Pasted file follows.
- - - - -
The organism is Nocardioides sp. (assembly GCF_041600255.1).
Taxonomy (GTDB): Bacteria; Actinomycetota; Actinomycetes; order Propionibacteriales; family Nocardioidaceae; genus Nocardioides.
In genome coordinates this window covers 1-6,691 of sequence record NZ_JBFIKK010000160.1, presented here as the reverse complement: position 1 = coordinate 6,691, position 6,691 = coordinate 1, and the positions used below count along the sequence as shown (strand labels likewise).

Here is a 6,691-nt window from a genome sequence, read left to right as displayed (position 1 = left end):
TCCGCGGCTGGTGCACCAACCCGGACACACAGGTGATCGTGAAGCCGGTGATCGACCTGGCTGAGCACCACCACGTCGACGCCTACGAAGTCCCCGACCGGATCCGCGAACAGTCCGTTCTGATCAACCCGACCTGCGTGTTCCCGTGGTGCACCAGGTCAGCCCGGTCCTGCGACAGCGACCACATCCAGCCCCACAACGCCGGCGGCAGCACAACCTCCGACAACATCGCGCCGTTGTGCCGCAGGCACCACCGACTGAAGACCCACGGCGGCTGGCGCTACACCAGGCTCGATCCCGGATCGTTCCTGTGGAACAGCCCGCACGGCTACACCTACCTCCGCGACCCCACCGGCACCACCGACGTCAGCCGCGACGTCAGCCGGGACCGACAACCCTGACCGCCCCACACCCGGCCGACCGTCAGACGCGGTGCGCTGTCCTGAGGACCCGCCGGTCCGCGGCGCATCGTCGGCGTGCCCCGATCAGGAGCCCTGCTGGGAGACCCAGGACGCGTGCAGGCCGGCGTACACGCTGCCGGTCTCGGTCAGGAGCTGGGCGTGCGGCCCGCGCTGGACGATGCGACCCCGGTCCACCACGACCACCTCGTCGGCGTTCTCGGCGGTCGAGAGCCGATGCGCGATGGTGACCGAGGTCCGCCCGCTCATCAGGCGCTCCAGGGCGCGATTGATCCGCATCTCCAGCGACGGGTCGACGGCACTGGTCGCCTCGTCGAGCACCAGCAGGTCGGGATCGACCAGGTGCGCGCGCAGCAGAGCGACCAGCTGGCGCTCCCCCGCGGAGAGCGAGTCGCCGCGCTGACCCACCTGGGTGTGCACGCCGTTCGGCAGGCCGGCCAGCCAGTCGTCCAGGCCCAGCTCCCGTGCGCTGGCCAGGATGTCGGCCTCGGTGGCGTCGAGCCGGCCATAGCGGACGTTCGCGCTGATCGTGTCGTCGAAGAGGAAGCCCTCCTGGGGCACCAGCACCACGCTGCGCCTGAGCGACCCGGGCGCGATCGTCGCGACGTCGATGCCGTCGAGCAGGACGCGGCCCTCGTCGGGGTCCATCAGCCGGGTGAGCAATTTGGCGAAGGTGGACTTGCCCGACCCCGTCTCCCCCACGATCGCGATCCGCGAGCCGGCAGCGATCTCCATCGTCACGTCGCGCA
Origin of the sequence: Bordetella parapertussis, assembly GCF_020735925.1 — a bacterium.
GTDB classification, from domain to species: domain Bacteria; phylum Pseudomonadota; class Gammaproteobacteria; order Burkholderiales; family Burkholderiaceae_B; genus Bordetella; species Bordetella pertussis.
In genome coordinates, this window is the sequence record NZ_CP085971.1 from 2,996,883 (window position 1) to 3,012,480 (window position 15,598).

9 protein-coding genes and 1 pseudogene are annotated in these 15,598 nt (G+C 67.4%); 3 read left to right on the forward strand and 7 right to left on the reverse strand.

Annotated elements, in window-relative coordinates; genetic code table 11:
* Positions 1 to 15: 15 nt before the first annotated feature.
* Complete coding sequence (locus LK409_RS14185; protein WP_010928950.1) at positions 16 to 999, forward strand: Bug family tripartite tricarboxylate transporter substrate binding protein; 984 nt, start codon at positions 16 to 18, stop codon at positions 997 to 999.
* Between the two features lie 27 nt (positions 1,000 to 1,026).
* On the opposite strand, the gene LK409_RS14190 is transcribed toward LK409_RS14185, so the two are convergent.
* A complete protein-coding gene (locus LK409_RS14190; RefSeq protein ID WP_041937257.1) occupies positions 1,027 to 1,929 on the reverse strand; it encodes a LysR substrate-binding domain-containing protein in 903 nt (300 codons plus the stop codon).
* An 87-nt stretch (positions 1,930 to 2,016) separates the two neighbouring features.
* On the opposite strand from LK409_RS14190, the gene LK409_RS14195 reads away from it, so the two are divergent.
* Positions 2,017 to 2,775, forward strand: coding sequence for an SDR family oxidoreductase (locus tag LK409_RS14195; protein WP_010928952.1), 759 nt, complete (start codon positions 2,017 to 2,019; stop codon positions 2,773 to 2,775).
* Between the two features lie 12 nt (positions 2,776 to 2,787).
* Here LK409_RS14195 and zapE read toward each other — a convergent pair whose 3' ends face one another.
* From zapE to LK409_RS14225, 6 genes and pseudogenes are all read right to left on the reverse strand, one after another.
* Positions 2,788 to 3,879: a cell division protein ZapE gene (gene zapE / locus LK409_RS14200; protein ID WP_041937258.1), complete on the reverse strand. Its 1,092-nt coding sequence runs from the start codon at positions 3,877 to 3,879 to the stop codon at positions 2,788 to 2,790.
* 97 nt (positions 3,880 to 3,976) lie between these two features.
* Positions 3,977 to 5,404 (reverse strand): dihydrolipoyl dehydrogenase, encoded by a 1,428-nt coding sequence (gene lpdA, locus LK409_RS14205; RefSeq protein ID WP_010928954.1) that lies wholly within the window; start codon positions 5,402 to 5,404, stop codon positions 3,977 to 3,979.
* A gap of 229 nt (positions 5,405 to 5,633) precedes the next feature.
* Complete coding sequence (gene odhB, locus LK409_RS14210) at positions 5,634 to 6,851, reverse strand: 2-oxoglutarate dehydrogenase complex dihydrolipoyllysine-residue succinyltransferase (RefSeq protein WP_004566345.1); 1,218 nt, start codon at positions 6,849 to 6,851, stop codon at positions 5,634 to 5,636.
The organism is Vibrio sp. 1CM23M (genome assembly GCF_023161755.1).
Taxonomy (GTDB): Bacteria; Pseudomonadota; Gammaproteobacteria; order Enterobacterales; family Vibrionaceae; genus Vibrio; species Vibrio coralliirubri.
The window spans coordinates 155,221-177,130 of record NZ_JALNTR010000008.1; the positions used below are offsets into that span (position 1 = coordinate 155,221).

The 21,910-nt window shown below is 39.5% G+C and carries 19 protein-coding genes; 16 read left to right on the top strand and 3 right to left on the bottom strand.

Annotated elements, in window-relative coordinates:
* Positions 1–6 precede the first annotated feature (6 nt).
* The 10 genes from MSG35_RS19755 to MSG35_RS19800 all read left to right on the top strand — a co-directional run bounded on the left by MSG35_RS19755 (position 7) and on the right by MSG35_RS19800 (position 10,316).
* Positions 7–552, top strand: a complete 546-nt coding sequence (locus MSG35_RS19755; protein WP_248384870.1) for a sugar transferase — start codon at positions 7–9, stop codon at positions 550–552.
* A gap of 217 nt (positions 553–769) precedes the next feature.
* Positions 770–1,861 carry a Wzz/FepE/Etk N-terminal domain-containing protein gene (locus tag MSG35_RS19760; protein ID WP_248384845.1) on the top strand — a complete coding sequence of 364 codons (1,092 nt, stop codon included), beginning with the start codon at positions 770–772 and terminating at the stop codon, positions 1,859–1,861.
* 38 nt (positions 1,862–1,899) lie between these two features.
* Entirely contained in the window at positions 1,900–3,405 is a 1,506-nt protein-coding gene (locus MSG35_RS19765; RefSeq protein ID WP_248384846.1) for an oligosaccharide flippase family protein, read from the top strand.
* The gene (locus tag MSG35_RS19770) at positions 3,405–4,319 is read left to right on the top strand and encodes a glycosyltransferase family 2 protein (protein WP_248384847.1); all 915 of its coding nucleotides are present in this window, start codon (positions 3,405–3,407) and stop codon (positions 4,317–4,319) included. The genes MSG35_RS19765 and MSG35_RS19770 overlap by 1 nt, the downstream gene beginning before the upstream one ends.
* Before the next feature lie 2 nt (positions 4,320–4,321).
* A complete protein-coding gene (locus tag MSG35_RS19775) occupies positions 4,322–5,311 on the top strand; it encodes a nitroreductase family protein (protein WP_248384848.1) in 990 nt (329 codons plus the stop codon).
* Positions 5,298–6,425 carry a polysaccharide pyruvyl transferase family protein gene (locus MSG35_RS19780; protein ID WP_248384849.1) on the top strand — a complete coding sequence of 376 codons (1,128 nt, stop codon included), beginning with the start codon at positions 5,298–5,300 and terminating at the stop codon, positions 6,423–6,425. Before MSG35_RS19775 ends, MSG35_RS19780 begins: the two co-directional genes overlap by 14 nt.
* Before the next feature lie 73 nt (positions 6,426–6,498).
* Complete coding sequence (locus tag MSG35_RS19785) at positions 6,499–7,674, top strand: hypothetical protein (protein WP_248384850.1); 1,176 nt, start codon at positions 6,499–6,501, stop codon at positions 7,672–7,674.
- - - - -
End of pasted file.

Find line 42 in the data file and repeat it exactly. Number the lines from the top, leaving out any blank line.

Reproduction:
* Positions 5,298–6,425 carry a polysaccharide pyruvyl transferase family protein gene (locus MSG35_RS19780; protein ID WP_248384849.1) on the top strand — a complete coding sequence of 376 codons (1,128 nt, stop codon included), beginning with the start codon at positions 5,298–5,300 and terminating at the stop codon, positions 6,423–6,425. Before MSG35_RS19775 ends, MSG35_RS19780 begins: the two co-directional genes overlap by 14 nt.